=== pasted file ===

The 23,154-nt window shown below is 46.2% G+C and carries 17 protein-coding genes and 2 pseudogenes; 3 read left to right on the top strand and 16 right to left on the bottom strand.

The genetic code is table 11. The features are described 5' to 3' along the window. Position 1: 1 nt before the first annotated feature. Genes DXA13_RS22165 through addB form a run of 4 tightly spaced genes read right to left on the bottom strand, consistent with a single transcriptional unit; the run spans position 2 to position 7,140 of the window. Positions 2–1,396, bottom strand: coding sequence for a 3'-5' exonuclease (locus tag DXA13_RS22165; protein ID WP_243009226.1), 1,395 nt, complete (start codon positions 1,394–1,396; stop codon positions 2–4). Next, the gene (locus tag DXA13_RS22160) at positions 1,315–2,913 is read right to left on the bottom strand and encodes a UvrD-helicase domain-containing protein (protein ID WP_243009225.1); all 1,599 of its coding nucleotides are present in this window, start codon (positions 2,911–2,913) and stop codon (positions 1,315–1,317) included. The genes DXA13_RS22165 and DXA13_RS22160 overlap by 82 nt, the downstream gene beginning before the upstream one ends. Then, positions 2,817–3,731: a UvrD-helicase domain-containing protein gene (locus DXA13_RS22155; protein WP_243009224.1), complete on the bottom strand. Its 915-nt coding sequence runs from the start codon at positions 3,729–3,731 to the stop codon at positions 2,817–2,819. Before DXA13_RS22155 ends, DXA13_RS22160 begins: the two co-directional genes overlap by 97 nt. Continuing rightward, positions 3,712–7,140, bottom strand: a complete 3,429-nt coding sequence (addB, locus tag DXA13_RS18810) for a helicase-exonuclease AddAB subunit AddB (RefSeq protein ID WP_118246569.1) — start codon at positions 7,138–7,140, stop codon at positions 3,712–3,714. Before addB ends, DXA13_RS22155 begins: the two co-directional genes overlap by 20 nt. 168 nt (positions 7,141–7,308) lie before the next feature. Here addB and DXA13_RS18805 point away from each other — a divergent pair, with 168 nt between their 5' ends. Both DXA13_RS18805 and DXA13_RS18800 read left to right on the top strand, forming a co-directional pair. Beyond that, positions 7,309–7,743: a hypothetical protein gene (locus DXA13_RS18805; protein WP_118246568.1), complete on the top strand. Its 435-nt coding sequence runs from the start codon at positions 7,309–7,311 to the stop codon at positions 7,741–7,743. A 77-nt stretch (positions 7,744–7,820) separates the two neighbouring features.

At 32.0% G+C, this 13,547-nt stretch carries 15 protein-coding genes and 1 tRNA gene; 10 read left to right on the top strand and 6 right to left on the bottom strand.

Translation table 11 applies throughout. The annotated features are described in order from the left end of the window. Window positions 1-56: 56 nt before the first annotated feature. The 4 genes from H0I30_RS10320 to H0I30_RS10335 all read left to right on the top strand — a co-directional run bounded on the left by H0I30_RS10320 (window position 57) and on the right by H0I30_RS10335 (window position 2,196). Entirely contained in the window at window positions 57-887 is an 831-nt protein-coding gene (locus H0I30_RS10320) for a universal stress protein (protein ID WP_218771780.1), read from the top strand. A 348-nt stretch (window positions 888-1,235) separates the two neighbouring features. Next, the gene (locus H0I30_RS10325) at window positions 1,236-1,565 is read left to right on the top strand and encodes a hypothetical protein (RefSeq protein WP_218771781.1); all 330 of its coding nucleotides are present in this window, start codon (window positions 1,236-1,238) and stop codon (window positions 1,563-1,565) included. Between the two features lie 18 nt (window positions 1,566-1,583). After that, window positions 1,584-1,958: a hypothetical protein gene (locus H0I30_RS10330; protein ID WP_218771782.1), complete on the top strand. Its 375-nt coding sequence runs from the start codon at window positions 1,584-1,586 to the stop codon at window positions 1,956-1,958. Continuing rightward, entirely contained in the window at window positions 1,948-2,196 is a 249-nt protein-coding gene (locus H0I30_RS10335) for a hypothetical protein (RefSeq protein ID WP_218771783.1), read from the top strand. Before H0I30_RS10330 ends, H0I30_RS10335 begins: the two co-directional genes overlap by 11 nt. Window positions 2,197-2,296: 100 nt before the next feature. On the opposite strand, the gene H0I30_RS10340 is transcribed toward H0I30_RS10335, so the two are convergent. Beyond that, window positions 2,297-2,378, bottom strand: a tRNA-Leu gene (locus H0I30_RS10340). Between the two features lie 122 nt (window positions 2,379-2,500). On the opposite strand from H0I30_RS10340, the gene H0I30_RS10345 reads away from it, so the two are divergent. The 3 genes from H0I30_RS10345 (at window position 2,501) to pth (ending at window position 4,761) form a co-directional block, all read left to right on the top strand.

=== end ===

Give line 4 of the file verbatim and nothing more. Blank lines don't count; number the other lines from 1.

Translation table 11 applies throughout. The annotated features are described in order from the left end of the window. Window positions 1-56: 56 nt before the first annotated feature. The 4 genes from H0I30_RS10320 to H0I30_RS10335 all read left to right on the top strand — a co-directional run bounded on the left by H0I30_RS10320 (window position 57) and on the right by H0I30_RS10335 (window position 2,196). Entirely contained in the window at window positions 57-887 is an 831-nt protein-coding gene (locus H0I30_RS10320) for a universal stress protein (protein ID WP_218771780.1), read from the top strand. A 348-nt stretch (window positions 888-1,235) separates the two neighbouring features. Next, the gene (locus H0I30_RS10325) at window positions 1,236-1,565 is read left to right on the top strand and encodes a hypothetical protein (RefSeq protein WP_218771781.1); all 330 of its coding nucleotides are present in this window, start codon (window positions 1,236-1,238) and stop codon (window positions 1,563-1,565) included. Between the two features lie 18 nt (window positions 1,566-1,583). After that, window positions 1,584-1,958: a hypothetical protein gene (locus H0I30_RS10330; protein ID WP_218771782.1), complete on the top strand. Its 375-nt coding sequence runs from the start codon at window positions 1,584-1,586 to the stop codon at window positions 1,956-1,958. Continuing rightward, entirely contained in the window at window positions 1,948-2,196 is a 249-nt protein-coding gene (locus H0I30_RS10335) for a hypothetical protein (RefSeq protein ID WP_218771783.1), read from the top strand. Before H0I30_RS10330 ends, H0I30_RS10335 begins: the two co-directional genes overlap by 11 nt. Window positions 2,197-2,296: 100 nt before the next feature. On the opposite strand, the gene H0I30_RS10340 is transcribed toward H0I30_RS10335, so the two are convergent. Beyond that, window positions 2,297-2,378, bottom strand: a tRNA-Leu gene (locus H0I30_RS10340). Between the two features lie 122 nt (window positions 2,379-2,500). On the opposite strand from H0I30_RS10340, the gene H0I30_RS10345 reads away from it, so the two are divergent. The 3 genes from H0I30_RS10345 (at window position 2,501) to pth (ending at window position 4,761) form a co-directional block, all read left to right on the top strand.